Finally! A Media Network for the Black Queer Community

slaytv

When Moonlight literally snatched the Best Picture Oscar from La La Land in February, it felt like the beginning, not the culmination, of a long road towards QPOC visibility in the media. QPOC meaning queer people of color, an oft-forgotten and neglected sect of the queer community that, nevertheless persists in taking control of their own narratives.

Related | A Moonlight Revolution: The Black Queer Experience Comes of Age in America

The success of Moonlight proved there was an audience for stories about LGBTQ people of color, that those stories could be beautiful, critically-acclaimed works of art, and moreover, that there's a treasure trove of black, queer creative talent in need of discovery.

Related | The New Black Vanguard

Enter SlayTV

Slay was founded by Sean Torrington, a former Goldman Sachs project manager, and his husband Terry; after Torrington lost his job in 2010 , he decided to follow his passion for filmmaking by creating some YouTube web series based on the lives of black and brown LGBTQ people. They then created an app to curate content from Youtube and the web onto one platform. And Slay has been growing ever since.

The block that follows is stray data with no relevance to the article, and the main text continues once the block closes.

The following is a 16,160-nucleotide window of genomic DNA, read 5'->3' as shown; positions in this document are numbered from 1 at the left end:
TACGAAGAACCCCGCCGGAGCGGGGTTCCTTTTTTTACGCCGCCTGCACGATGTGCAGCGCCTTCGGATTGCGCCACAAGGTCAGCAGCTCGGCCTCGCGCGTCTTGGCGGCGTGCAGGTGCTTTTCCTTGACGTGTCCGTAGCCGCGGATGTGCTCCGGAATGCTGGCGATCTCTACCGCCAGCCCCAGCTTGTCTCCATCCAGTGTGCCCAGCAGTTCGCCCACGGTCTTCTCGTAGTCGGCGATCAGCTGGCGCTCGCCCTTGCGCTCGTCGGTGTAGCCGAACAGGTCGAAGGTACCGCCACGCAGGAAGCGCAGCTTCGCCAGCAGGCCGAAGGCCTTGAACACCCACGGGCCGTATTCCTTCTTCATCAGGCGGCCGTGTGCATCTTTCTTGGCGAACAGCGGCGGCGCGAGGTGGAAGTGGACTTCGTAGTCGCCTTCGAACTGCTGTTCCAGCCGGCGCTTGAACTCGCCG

SlayTV officially launches on May 15 online, on iOS and Android devices, as well as on Roku, Apple AirPlay, Google Chromecast, Amazon Fire TV, and other services.

Torrington hopes to empower content creators to become "sustainable entrepreneurs" who generate their own revenue. "Slay is not only digital TV, it is a production company and an ad agency," he tells Out. "We will build campaigns around content on our network to get it branded."

That content includes a wide variety of programs in various formats, for and by queer people of color, such as: the docu-series Other Boys NYC, a 50-part series exploring narratives of queer and transgender men of color; No Shade, inspired by Torrington's coming-of-age in New York; and the romantic sitcom Love @ First Night, based loosely on Sean and Terry's relationship.

 

With the mainstream gay media still, rightfully, accused of being #SoWhite and television and film still desperately playing catch-up, outlets like SlayTV are providing sorely needed representation to queer people of color at a time when we probably need it most. 

"Our mission is to create a space in the industry for black queer and trans media," Torrington says. "Normalizing our experiences through art sends a clear message to those who haven't been exposed to our dope, diverse community."

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